Daniel Ives | 5 December 2016
AWS Certified Big Data Specialty
I'm in Las Vegas for AWS re:Invent 2016 and I've chosen to spend most of my brief time here taking three 170-minute exams for the new AWS beta-stage certifications. "Why???", I hear you ask. Well, it's like why people choose to climb Everest. Because it's there and they can. I will attempt to conquer these three exams and feed back my first impressions of each of them in turn. Remember, these exams are all beta, so the actual exams may differ significantly from what I discuss herein.
So here's my summary of AWS Certified Big Data Specialty (Beta).
What is it for?
According to the exam blueprint, this exam "validates technical skills and experience in designing and implementing AWS services to derive value from data". A major use case for the cloud is ease and relative inexpensiveness of extracting value from data, so this is another very useful exam.
What was it like?
Based on the previous two preview exams, I was expecting lots more questions. Only around a hundred on this one. I finished with about ten minutes to spare.
OK, but, you know, the structure?
It does exactly what it claims. There was some overlap with the security exam, to be expected as obviously security is an important part of your Big Data strategy.
Questions required a deep understanding of designing and using all of the data services available in AWS, from S3 through DynamoDB and on to EMR and RedShift. There were also questions on data visualisation, including but not limited to QuickSight (which I felt was a little harsh given that it's only been out of preview for a few weeks).
AWS Glue, announced at re:Invent, will also be a huge part of the Big Data story, so perhaps by the time the exam is launched, there will be some questions on that too.
As you'd expect from a Professional-level exam, you'd struggle to pass if you'd only done a bit of reading around the subject.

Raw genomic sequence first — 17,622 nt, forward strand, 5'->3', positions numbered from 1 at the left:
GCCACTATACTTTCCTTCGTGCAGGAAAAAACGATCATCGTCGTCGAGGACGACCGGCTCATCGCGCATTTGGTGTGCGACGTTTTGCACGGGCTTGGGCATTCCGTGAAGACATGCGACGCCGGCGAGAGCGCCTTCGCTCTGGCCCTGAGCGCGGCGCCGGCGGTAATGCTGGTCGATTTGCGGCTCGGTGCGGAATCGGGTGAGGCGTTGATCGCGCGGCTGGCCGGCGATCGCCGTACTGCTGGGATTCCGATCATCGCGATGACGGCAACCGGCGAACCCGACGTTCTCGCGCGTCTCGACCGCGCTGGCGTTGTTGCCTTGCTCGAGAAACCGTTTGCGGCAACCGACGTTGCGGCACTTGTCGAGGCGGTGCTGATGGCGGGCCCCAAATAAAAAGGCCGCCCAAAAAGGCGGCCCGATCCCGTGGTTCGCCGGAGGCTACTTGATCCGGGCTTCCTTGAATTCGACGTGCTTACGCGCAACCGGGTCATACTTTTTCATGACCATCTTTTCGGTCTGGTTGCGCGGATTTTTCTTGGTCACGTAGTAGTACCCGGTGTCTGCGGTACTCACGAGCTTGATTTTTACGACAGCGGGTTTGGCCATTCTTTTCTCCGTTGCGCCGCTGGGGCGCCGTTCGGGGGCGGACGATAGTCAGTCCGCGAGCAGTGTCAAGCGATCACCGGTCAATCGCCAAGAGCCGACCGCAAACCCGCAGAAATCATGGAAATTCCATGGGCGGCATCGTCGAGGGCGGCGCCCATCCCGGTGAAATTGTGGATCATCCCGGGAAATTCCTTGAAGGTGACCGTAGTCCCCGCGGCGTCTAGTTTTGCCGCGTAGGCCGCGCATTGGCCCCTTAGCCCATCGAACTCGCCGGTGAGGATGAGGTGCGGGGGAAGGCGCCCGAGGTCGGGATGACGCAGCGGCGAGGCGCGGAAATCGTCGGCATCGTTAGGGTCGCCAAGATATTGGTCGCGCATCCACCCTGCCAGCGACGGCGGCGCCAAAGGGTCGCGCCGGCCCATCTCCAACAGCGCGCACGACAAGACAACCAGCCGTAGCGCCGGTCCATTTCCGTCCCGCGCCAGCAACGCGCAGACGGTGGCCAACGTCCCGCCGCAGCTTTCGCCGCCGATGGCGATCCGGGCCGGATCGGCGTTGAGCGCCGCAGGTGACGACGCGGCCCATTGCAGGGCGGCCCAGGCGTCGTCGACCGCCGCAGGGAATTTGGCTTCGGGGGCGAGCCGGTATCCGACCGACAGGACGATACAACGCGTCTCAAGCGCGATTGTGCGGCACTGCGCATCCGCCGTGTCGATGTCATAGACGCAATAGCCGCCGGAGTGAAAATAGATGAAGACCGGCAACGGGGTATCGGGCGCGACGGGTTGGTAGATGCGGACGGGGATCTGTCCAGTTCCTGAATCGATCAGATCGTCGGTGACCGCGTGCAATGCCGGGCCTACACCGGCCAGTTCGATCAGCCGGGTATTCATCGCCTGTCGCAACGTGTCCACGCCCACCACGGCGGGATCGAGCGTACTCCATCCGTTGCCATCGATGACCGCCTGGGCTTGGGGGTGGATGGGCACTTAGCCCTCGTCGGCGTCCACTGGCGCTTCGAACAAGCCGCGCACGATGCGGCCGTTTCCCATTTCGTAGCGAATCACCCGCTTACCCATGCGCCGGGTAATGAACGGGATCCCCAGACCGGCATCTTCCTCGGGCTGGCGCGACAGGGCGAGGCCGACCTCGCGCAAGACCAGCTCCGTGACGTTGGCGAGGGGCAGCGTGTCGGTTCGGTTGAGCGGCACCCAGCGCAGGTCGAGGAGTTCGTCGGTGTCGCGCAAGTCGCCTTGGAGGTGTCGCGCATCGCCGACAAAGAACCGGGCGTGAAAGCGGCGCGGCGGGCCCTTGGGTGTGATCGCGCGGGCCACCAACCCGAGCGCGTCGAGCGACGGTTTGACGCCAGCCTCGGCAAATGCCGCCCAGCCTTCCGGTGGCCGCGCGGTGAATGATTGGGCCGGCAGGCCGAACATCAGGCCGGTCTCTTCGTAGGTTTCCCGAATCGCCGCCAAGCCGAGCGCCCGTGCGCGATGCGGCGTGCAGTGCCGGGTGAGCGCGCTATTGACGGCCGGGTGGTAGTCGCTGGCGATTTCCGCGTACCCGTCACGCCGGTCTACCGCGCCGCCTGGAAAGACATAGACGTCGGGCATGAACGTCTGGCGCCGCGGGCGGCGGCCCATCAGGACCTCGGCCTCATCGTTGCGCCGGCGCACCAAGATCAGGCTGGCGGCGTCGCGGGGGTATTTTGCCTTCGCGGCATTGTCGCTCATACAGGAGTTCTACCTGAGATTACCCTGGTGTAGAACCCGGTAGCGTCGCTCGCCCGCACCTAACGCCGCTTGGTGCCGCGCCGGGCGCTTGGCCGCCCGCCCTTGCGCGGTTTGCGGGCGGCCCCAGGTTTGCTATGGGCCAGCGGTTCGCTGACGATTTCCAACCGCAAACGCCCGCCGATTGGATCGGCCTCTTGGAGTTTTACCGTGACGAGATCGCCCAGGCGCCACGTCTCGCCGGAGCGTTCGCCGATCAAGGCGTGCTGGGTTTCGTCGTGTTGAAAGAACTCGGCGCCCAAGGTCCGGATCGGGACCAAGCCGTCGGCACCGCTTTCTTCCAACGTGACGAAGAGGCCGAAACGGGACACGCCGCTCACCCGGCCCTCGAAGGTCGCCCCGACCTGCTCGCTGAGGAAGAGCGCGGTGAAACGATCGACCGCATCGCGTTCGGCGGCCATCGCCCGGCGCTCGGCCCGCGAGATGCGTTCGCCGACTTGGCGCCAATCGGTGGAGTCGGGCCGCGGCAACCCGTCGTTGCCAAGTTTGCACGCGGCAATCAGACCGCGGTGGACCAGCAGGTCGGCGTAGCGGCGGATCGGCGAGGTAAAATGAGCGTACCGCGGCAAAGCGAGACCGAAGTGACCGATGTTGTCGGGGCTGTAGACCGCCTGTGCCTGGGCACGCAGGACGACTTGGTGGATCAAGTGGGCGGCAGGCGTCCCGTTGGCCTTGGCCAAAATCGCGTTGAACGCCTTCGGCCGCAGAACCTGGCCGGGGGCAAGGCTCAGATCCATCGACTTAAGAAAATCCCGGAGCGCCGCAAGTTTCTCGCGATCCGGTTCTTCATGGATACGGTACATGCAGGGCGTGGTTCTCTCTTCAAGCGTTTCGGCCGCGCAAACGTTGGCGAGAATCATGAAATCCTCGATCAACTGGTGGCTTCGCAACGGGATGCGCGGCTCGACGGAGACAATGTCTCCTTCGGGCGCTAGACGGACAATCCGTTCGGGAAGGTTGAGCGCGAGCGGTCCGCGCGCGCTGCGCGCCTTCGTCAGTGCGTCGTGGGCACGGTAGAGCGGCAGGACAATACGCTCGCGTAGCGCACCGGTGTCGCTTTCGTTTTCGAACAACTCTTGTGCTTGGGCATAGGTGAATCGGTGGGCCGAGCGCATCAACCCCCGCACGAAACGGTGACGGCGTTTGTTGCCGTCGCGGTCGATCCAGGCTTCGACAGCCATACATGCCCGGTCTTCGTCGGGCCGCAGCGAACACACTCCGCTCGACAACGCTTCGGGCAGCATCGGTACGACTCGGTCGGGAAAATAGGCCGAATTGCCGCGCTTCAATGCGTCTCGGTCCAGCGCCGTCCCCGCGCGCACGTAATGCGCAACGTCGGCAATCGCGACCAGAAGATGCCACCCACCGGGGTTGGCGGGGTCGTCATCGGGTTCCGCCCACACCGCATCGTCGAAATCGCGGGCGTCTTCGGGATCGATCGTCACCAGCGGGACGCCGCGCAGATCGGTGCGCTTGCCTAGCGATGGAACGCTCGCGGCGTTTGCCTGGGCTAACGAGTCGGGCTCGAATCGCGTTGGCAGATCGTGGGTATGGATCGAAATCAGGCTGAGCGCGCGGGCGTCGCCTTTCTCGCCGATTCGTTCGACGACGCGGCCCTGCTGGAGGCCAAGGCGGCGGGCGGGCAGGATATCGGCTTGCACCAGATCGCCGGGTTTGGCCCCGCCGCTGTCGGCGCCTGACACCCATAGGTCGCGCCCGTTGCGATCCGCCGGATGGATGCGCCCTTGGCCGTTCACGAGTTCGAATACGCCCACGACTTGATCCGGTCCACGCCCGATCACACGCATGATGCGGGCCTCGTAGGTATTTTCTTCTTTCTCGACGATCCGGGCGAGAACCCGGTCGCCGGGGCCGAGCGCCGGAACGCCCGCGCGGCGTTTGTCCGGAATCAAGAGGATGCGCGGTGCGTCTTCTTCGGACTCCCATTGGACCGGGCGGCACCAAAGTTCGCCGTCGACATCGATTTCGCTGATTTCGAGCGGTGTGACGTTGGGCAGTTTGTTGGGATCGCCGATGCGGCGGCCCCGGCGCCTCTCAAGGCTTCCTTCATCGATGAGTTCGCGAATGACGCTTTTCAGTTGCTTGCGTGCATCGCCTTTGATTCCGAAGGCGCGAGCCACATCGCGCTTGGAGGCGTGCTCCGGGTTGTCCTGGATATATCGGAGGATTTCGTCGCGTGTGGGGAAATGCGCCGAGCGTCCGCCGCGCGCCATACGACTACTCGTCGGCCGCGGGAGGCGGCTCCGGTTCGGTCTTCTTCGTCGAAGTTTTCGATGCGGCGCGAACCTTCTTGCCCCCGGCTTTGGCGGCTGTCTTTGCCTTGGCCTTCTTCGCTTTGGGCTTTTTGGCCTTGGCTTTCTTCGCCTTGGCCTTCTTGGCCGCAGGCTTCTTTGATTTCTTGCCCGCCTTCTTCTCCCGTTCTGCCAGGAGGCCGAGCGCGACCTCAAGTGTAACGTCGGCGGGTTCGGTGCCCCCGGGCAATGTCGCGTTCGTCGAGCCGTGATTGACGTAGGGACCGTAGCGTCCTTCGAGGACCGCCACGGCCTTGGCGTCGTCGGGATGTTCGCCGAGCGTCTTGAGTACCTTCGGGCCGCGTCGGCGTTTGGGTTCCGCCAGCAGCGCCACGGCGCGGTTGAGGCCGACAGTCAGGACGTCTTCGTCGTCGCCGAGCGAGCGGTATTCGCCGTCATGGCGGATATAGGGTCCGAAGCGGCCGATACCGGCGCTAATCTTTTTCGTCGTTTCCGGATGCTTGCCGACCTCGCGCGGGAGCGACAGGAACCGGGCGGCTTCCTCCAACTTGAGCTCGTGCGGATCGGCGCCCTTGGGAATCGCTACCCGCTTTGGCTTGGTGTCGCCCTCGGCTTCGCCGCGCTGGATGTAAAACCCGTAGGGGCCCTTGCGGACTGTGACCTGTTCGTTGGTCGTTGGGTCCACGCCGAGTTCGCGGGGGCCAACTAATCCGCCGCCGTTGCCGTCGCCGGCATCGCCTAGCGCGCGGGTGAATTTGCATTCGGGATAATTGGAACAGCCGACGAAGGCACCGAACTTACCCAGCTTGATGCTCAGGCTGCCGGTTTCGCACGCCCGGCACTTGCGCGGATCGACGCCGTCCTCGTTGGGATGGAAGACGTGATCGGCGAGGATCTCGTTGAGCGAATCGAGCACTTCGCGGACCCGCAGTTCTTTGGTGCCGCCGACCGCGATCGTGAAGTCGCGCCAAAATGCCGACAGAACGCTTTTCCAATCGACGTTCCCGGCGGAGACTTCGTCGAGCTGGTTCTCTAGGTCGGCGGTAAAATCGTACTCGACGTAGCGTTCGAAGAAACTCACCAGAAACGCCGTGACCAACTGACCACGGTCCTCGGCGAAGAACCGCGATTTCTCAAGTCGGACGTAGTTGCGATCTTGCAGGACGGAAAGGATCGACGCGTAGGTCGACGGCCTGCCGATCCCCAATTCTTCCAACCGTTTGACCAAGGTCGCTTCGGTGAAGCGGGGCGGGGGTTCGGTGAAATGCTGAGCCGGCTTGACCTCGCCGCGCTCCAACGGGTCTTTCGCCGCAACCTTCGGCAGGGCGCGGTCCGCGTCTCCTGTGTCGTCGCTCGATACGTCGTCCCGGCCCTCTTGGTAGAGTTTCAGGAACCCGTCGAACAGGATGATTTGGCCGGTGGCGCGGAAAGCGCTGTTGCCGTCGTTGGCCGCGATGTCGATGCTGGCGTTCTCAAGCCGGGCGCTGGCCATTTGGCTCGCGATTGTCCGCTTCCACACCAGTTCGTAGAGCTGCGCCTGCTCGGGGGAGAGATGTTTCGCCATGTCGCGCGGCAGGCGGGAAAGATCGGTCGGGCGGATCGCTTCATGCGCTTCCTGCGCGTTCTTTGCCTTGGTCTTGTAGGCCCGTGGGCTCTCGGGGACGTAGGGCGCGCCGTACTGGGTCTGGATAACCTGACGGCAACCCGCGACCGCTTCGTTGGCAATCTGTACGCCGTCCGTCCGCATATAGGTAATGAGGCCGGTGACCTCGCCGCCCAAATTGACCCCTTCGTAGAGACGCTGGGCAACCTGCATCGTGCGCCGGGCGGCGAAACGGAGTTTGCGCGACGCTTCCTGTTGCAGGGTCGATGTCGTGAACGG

How hard was it?
The first couple of questions lulled me into a false sense of security. It seems to me that question order hasn't been randomised yet (for any of the betas), so those first few were bread-and-butter type questions. I was soon disabused of that foolish notion! As I've mentioned on the previous blogs in this series, you really need to know your apples on all the services which can be used to extract that elusive fourth "V" (Value) from your big datasets (the traditional three Vs being Volume, Variety and Velocity), but as this is a Professional level exam, you will also need to decide between several different candidate solutions to meet a specific business case. "Choose the right answer" becomes "choose the best answer" in many cases. Do I think I've passed? I'm really not sure; I took the betas in ascending order of the perceived level of difficulty for me, so I expected this exam to very tough. Having now taken all three, I'd say that Advanced Networking and Big Data are on a par, in other words I think I may have passed both (but equally may very well have failed both). But of course none of us will know until March when AWS Training and Certification have completed their statistical analysis
As a major use case for many customers, borne out by the fact that there are already two "data" courses from AWS, achieving this certification will reassure your customers that you know how to design, build and use Big Data solutions in AWS.
Several courses are available which may help you to prepare for this exam - Big Data on AWS and Data Warehousing on AWS are obvious candidates - but there is no direct correlation, and those two courses alone wouldn't enable you to pass this exam.
Sorry if you came here for one of these, there isn't one. Work hard, play smart, and set up a Big Data pipeline!